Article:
Welcome to my website where I gather information about plant pests and pathogens preying on gardens in my local area in Melbourne. I want to live in harmoney with nature and so I use exclusion techniques and natural predators to protect my edible and ornamental plants instead of using poisonous chemicals...................John Ashworth 27th July 2015.
moths are a major pest on apple trees and morph from the larval phase of their
life cycle in leaf litter under the tree’s canopy, or in crevices in the tree’s
bark. They climb the tree or flutter
upwards from branch to branch (they are poor flyers) to mate in the
foliage. The females lay their eggs on
leaves or directly on the fruit.
The tiny larvae find an apple and start to burrow deep
into the flesh.
the foliage and young fruit in spring with organic horticultural oil. It smothers larvae and eggs before they can
infest the fruit.
Why Codling Moths are a Pest.
moth larvae penetrate apples and pears and eat their way towards the
centre. They don't destroy the fruit, but the frass (excretia) contains
toxic materials, and this can ruin a crop.
Codling moth is very difficult to control because once
its larvae penetrate an apple or pear, they are protected against
the larvae are fully mature they leave the fruit and drop from the trees or
climb down to search out pupation sites and continue the life cycle in the soil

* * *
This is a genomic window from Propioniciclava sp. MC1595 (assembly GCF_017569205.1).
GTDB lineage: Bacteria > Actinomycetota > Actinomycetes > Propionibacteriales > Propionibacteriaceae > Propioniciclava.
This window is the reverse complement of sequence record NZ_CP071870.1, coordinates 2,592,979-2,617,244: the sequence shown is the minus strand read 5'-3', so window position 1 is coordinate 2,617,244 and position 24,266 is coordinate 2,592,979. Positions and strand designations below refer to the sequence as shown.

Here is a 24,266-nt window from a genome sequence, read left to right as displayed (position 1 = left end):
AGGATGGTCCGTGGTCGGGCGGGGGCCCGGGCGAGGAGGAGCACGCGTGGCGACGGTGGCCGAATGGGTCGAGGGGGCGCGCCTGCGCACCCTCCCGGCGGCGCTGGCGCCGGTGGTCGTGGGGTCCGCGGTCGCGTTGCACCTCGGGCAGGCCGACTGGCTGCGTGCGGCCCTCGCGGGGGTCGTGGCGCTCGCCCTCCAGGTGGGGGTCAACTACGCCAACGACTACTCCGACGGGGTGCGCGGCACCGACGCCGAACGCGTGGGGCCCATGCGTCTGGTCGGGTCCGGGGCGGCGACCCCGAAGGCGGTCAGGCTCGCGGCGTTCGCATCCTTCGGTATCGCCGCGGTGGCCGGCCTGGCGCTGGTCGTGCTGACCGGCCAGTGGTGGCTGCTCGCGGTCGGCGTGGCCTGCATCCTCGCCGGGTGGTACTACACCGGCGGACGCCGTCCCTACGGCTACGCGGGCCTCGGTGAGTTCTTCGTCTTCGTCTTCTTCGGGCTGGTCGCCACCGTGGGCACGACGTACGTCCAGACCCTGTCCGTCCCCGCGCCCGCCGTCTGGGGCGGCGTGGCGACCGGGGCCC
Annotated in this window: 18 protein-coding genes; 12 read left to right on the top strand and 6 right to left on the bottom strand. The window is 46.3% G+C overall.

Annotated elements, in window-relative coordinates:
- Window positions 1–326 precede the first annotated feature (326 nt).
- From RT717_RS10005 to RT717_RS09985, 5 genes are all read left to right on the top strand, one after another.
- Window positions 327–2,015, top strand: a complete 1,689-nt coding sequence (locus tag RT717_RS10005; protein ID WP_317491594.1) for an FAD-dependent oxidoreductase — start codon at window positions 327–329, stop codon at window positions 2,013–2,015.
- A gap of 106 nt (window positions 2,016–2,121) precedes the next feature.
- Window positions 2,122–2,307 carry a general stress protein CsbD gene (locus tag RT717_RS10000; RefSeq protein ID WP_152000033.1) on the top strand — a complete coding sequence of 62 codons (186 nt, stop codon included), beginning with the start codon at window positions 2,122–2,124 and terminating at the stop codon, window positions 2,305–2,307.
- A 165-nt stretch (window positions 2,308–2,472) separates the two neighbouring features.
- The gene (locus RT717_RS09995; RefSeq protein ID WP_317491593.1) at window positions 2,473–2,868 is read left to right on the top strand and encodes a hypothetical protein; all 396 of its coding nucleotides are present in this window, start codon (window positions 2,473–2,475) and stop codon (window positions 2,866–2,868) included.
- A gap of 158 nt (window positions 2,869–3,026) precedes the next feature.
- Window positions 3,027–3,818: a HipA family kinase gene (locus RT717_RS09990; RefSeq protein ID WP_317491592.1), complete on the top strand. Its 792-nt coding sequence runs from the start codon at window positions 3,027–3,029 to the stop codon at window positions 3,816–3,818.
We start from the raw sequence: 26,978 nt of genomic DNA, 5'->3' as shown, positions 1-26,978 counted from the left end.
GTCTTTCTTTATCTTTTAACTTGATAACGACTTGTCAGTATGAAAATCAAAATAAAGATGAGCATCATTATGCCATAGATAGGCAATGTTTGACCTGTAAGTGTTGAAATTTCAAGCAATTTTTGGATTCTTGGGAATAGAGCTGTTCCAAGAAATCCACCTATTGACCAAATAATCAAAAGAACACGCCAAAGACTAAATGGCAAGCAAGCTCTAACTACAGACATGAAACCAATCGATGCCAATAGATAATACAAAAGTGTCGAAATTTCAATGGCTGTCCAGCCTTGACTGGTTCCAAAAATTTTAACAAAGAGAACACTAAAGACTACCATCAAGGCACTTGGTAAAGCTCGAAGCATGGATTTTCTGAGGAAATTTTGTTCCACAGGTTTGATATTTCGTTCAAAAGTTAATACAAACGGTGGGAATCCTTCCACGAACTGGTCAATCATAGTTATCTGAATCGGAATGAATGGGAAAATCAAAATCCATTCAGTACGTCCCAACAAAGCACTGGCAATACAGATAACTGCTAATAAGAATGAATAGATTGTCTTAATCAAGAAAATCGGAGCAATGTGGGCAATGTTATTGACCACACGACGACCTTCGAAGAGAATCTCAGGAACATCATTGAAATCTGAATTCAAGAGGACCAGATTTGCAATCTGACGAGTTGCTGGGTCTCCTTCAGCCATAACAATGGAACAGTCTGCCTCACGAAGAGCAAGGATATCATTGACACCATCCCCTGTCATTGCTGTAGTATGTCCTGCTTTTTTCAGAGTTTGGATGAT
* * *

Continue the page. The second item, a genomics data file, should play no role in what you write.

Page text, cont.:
or on debris under the tree. Some crawl
back up the tree to pupate in bark crevices. They pupate in cocoons
during winter and in spring emerge as moths.
moths are only active for a few hours around sunset, and the temperature at
sunset must be higher than 17°C before they will mate. After mating each
female deposits 30 to 70 tiny eggs singly on fruit, leaves, or spurs.
After the eggs hatch, the young larvae seek out and bore into the nearest
Organic Pest Control.
all debris from under the tree in winter. Dispose of the debris by
burying it 500mm under soil which is unlikely to be disturbed for some time, or
cook it in a thermal compost pile.
In spring before the apple blossom opens, spray
the ground under your apple tree's canopy, and its trunk and branches, with organic horticultural oil to smother
the larvae before they morph into moths.
At the same time apply
masking tape to the trunk of the tree about 100mm above the ground and apply a
ring of horticultural glue to stop the adult female moth from crawling up the
tree to mate and lay eggs. The masking
tape protects the tree from the glue, and makes it easy to replace when it gets
covered with dust or dead insects.
As a final precaution, once the fruit sets and the plant comes into leaf,spray the foliage and fruit with more of the organic horticultural oil to smother any eggs which may have got through your defences.
the fruit in late spring when it has set. Check it at least twice a week
looking for the first “stings,” or tiny mounds of reddish-brown frass (excreta)
about 2mm in diameter. If you scrape the
frass away you can see the tiny entry hole where the newly hatched larva has
just entered the fruit. The affected
fruit must be removed and placed in sealable plastic bags. They should
then be cooked in the sun to kill the larvae.
put the contaminated fruit in the compost without killing the larvae first.
Place cotton or paper exclusion bags over the remaining fruit. The
bags must have an effective sealing system.
Spray the foliage with aerated compost tea every month
during the growing season. This increasesthe plant's resistance to
disease and pests by toughening up its foliage.